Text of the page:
Kristen Stewart as Norah Price in Underwater (2020)

CinemaBlend participates in affiliate programs with various companies. We may earn a commission when you click on or make purchases via links.

Blockbuster filmmaking comes with a number of challenges, but the cast and crew of Underwater obviously had to deal with an extra element – water. The cast, in particular, had to engage in a number of sequences that tested their physical and mental endurance. Kristen Stewart, the film’s lead, actually wasn’t a fan of being in the water but still signed on for the project despite knowing what she was in for. So what ultimately led her to join Underwater?

Underwater director William Eubank caught up with CinemaBlend and explained that Kristen Stewart told him that she hated large bodies of water when they first met about her role. But Eubank believes it was a desire to overcome or challenge her fear that ultimately led Stewart to sign on:

We had a meeting, and she had this tattoo on her hand that said “swim” and she told me she hated water. She just basically couldn't stand like large, dark bodies of water, and the script just, I think appealed to overcoming that fear or at least challenging it on screen and tapping into something that she already inherently had in her. So I could just tell right away that she had connected obviously with the character and the idea and was willing to just jump into this thing and have fun with this.

Filming Underwater not only required the cast to perform in water but to also allow their imaginations to guide them as they reacted to things they couldn’t actually see. William Eubank understands the challenges within both aspects and could only praise the cast for committing to their roles and the situation:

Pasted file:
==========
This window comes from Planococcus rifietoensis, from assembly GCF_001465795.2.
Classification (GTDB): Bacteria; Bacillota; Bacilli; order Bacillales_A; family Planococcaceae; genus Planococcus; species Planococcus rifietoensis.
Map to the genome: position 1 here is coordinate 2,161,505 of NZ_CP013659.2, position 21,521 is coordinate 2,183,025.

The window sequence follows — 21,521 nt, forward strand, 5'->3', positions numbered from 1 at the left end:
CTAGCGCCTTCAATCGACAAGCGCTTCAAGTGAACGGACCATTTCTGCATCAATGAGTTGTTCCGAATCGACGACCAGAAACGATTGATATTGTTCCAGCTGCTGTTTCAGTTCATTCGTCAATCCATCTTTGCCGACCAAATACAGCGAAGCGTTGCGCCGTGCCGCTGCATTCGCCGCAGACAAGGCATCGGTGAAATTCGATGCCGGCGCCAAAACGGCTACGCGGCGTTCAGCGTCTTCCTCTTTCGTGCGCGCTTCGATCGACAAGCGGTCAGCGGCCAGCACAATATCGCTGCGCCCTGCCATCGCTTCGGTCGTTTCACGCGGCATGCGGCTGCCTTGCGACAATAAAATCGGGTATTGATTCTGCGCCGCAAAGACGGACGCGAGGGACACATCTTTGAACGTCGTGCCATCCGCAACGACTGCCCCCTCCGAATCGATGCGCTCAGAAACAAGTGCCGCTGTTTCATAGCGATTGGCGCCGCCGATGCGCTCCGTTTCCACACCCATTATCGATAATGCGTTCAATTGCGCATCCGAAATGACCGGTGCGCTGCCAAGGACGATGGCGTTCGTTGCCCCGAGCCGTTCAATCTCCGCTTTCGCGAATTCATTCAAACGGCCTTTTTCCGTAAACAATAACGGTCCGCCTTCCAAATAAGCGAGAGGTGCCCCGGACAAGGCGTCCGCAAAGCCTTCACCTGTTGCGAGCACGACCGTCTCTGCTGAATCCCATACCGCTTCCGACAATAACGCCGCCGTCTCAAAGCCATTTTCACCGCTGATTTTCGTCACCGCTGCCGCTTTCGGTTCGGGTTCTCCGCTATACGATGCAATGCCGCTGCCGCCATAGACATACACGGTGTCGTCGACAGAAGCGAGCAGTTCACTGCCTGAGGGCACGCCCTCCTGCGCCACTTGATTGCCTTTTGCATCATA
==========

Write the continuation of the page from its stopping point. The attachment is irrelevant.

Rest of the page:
We’re so lucky. The whole cast was so great. Obviously, the movies like this, it's not the most serious thing in the world. But for then people to commit themselves pretty seriously to a role that they have to imagine a lot and that is so physically intensive. We really just got magic out of it.

William Eubank makes a great point in that movies like Underwater challenge actors on a deep level. Stunt work is challenging in and of itself, but having to dramatically interact with elements that more than likely won’t be added until post-production is a true test.

In many cases, actors find themselves acting against green screen or even talking to a tennis ball. Ironically, while adapting to the water was difficult for her, Kristen Stewart found it much easier to “fantasize and play pretend” while shooting Underwater. But then again, she does have experience with effects-heavy films, having starred in Zathura and The Twilight Saga.

Nevertheless, it would seem that Kristen Stewart was at least able to gain a better understanding of her fear of the water, and she deserves credit for choosing to face her fear head on.

Underwater is now available on Digital, DVD and Blu-ray.

Up Next

Wild Movie Theory: Why Underwater Should Have Been A Cloverfield Prequel

9-1-1: Lone Star’s Ronen Rubinstein Hypes Intense Storylines For T.K. And Carlos In Season 3 television 3w 9-1-1: Lone Star’s Ronen Rubinstein Hypes Intense Storylines For T.K. And Carlos In Season 3 Megan Behnke
Independence Day Creative Team Recalls Fighting With Studio To Get Will Smith Cast In The Lead Role news 3w Independence Day Creative Team Recalls Fighting With Studio To Get Will Smith Cast In The Lead Role Katherine Webb
Kristen Stewart Talks Playing Princess Diana Next And Why Di Isn't An Easy Character To Let Go Of news 1M Kristen Stewart Talks Playing Princess Diana Next And Why Di Isn't An Easy Character To Let Go Of Sarah El-Mahmoud